java -version

You can expect to see the detail as below,
ubuntu16-04@ubuntu:~$ java -version
openjdk version “1.8.0_121”
OpenJDK Runtime Environment (build 1.8.0_121-8u121-b13-0ubuntu1.16.04.2-b13)
OpenJDK 64-Bit Server VM (build 25.121-b13, mixed mode)

Alternatively, you can install the JDK manually by downloading the .tar.gz archived file from the Oracle website, unzipped it at the preferred directory and add the bin/ directory of the extracted JDK to the PATH environment variable.

Installing sbt

Okay, what is sbt?

sbt is an open source build tool for Scala and Java projects, similar to Java’s Maven or Ant. This is a definition I found from the Internet. There is an online document you can read up for ‘Getting Started with sbt’, http://www.scala-sbt.org/0.13/docs/Getting-Started.html. I refer to this online document to install sbt on Linux. For other operating systems, you can refer to the relevant document.

echo "deb https://dl.bintray.com/sbt/debian /" | sudo tee -a /etc/apt/sources.list.d/sbt.list
sudo apt-key adv --keyserver hkp://keyserver.ubuntu.com:80 --recv 2EE0EA64E40A89B84B2DF73499E82A75642AC823
sudo apt-get update
sudo apt-get install sbt

Installing IntelliJ

For the Coursera’s course, the instructor teaches us to install the IntelliJ IDEA. You can choose to install other IDEs such as Eclipse, Sublime and etc. It is your own preferences. For my virtual machine, I will follow the Coursera’s course to use the IntelliJ. The installer can be found from its website, https://www.jetbrains.com/idea/download/#section=linux.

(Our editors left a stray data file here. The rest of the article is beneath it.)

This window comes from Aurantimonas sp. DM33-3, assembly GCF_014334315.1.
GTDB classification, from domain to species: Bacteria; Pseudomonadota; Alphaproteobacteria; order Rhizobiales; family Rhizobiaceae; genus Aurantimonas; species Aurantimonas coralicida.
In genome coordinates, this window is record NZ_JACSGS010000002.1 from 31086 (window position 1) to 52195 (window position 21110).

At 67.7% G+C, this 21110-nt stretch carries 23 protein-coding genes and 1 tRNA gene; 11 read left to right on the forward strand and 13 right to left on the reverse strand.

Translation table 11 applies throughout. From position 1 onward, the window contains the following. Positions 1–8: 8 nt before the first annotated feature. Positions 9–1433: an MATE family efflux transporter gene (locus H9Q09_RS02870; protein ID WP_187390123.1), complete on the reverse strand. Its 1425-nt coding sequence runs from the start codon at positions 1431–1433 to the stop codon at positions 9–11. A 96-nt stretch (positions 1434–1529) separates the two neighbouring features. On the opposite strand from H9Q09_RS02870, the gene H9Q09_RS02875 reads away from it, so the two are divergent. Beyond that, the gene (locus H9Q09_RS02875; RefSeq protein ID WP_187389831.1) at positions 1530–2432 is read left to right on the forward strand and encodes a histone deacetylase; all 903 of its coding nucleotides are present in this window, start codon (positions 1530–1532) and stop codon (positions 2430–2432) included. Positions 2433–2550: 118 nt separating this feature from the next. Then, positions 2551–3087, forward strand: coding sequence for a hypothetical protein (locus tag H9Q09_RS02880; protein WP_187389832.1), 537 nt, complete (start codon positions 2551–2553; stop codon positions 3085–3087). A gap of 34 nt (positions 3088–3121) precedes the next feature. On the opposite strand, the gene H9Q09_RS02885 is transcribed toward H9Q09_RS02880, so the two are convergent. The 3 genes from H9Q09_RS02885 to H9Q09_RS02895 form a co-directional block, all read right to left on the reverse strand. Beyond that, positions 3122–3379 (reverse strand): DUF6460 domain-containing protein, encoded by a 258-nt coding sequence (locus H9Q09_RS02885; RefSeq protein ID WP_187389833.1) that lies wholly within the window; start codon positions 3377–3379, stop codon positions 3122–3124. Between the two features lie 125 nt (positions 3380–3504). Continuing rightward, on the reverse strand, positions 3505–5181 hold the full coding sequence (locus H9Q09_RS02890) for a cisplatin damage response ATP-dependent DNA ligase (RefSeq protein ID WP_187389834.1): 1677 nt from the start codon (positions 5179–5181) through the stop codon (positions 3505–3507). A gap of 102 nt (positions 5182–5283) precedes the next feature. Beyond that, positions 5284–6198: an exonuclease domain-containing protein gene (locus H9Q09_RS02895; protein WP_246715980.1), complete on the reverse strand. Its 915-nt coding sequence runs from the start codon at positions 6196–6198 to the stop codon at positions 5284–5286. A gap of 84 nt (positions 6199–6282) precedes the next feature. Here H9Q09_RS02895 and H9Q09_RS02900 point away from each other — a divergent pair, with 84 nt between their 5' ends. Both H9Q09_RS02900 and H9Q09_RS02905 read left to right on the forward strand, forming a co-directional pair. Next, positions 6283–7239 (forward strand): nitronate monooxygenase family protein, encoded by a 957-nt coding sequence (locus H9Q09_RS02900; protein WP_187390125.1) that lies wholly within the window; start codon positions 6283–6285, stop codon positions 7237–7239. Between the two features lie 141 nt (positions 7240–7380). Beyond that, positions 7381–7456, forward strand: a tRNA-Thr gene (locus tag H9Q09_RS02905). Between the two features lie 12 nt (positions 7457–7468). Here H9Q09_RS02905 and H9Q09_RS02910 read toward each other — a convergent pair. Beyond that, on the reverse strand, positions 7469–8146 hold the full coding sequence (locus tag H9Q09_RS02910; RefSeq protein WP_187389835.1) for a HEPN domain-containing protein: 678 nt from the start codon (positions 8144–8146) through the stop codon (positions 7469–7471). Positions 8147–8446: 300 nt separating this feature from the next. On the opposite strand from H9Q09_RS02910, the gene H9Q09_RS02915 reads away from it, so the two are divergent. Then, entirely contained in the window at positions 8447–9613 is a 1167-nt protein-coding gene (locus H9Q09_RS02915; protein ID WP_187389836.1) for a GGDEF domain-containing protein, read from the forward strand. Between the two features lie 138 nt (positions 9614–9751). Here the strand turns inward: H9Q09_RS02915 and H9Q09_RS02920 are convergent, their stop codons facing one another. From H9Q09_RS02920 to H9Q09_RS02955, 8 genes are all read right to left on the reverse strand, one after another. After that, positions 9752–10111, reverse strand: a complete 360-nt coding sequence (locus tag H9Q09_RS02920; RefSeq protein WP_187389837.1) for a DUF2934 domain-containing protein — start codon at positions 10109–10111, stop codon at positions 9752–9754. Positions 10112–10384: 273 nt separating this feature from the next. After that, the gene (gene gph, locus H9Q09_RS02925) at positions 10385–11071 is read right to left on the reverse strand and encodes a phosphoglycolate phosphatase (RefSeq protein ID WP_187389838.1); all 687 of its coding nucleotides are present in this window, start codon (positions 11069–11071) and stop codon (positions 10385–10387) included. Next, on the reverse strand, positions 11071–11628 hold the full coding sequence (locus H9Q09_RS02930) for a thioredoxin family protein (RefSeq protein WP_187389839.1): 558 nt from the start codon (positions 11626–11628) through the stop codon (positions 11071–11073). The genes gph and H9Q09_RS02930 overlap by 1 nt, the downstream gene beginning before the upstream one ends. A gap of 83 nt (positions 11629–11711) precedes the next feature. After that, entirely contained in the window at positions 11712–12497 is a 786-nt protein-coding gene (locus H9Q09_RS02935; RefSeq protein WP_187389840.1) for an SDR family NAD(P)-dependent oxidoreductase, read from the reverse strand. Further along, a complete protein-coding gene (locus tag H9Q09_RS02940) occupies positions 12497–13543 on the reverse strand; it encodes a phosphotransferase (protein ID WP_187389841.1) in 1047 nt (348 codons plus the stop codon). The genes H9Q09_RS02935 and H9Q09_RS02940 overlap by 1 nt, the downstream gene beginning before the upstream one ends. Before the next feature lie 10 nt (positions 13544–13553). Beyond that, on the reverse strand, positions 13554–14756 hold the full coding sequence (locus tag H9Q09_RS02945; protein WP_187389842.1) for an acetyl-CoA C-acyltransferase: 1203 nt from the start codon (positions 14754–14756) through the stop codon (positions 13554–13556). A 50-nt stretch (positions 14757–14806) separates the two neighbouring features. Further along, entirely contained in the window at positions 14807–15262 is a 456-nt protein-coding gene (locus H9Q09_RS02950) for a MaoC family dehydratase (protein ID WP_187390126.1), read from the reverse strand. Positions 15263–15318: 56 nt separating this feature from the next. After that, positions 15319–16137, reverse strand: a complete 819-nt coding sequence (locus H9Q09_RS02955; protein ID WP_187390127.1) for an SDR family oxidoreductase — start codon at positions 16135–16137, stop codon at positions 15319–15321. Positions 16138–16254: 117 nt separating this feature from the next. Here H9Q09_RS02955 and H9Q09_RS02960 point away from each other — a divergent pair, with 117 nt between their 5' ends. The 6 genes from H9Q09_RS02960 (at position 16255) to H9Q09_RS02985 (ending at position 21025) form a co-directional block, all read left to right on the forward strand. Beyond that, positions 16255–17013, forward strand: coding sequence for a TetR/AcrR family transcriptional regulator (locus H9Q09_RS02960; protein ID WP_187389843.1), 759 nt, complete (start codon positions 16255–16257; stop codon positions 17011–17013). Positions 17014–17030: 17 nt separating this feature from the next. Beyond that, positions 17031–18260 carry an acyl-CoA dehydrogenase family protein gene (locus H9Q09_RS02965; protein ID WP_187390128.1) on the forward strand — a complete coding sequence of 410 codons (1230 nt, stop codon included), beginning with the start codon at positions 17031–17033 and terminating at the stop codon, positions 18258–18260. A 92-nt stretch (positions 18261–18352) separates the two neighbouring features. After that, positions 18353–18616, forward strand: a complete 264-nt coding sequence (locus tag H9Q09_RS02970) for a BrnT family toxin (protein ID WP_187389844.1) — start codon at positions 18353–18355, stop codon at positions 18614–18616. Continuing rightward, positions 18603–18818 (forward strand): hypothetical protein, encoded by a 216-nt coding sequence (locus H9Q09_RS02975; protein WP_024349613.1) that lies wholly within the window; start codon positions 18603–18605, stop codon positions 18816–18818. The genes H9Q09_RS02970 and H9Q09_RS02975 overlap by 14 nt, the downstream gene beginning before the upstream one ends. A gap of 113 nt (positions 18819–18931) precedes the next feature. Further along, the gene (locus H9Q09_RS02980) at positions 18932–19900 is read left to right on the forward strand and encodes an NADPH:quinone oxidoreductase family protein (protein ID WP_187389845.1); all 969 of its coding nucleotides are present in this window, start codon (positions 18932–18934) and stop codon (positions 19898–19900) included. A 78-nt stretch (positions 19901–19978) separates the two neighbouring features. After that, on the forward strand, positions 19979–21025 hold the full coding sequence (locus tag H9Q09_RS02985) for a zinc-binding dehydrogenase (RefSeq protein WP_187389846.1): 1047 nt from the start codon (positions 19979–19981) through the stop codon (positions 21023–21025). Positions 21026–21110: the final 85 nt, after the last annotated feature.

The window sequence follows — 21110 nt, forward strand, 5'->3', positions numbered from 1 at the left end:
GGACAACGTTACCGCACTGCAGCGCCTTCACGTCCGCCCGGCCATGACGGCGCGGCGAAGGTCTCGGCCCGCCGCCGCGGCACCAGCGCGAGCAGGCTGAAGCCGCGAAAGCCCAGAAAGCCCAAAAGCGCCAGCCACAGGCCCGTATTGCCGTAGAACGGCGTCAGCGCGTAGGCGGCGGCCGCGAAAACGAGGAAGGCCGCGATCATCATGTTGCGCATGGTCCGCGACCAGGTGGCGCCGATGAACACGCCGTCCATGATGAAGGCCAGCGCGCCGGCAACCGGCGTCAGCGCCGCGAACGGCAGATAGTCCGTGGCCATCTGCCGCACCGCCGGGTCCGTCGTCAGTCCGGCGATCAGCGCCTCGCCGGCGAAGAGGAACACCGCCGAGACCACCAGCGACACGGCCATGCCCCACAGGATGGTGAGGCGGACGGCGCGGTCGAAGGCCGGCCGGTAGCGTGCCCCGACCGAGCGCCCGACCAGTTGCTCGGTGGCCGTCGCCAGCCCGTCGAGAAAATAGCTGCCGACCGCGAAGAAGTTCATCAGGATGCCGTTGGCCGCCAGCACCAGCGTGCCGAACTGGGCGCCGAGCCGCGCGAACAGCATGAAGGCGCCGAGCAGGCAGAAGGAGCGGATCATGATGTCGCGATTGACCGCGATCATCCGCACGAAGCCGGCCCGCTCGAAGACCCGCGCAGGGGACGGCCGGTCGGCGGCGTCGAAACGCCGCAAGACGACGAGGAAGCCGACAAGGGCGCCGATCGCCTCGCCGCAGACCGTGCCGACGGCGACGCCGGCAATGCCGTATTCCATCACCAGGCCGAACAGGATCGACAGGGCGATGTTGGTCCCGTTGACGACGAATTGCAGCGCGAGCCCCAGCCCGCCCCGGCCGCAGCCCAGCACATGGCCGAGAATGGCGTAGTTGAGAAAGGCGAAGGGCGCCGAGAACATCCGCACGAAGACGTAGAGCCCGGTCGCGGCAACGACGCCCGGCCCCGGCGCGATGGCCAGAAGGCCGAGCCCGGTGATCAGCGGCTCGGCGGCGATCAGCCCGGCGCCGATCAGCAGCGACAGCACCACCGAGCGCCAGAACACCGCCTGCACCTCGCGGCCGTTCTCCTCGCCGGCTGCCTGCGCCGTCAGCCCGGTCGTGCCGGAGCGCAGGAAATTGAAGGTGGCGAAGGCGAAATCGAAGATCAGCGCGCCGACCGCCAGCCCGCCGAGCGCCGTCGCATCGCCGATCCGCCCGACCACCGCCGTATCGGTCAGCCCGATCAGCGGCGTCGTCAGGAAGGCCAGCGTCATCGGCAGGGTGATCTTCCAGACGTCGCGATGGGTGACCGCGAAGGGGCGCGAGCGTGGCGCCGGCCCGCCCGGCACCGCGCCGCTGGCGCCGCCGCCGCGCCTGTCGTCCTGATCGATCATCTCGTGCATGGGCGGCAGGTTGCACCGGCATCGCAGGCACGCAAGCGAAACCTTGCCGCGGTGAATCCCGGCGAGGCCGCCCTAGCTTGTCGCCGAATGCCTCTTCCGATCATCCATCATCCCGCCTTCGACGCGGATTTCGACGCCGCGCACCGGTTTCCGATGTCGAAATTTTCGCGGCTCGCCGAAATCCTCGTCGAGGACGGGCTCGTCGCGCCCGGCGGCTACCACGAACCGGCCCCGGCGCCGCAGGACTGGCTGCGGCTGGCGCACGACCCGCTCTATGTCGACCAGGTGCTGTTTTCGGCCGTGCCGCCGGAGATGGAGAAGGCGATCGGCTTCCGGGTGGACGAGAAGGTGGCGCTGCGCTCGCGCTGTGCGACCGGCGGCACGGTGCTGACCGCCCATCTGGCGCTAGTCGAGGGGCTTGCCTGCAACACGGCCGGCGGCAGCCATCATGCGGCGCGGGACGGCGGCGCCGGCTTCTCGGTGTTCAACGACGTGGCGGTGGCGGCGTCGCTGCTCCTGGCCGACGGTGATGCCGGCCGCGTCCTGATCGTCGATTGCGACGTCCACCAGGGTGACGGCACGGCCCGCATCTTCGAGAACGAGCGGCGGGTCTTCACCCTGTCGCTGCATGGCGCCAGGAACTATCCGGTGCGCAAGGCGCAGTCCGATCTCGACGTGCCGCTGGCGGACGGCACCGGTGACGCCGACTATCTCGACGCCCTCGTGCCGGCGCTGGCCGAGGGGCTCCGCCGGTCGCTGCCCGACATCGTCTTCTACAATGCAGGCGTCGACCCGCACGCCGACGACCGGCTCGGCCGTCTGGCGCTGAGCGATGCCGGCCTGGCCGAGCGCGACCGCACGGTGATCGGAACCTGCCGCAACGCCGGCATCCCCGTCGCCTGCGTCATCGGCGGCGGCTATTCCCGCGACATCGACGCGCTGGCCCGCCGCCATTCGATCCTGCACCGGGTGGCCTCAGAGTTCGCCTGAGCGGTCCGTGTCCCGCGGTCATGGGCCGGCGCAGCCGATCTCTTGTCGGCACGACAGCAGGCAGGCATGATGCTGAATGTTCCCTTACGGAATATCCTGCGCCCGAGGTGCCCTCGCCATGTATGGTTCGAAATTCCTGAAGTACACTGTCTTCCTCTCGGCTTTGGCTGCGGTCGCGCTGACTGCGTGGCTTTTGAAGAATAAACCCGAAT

Proceed to download the Community version .tar.gz file. Upon completion, change directory to the file location. You can run the command below to check the file too.

Next, we need to extract the file and begin to install it on our machine by navigating to the bin folder and run the idea.sh. Pardon me for the wrong change directory in the screenshot below.

Viola! The IntelliJ’s first screen prompts up. Go along with the step by step setup until you click the ‘Finish’ button. The customization of IntelliJ IDEA allows us to set the UI Theme, create desktop entry for integration with system application menu, create launcher script which allows us to open files or projects from the command lines, install plugin in which Scala must be installed before we start using it.

So, what is next? Of course we shall create a Scala project and have our very first program runs. Let us give a try and not just finish here… You will get to see UI of IntelliJ with options to a create project, import project and etc on the screen as below,

And yes, we are just two more steps nearer to the first Scala program. Click on the ‘Create New Project’. In the screen below, select the Scala > SBT > Next button.

It brings us to the next page where we fill in the project name and check on the JDK, SBT and Scala properties. Remember that we have done the JDK installation in the first step, then followed by the SBT installation before we began our IntelliJ installation whereby we did the Scala installation too?

Click on the ‘Finish’ button and it creates the project for us. The interface looks as below when it launches on my virtual machine which is running on Ubuntu 16.04.

Last step is start learning how to code! Keep it up!

MongoDB – GUI

After I finished both installation and new user creation, the next thing which comes into my mind is, does MongoDB has GUI? Coming from the MSSQL background, the SQL management tool is very useful for me and for now, I think I cannot live without it when I start learning MongoDB. I am not sure if this is a correct way of thinking and using the MongoDB. Should the MongoDB required a GUI tool to use, please advise me.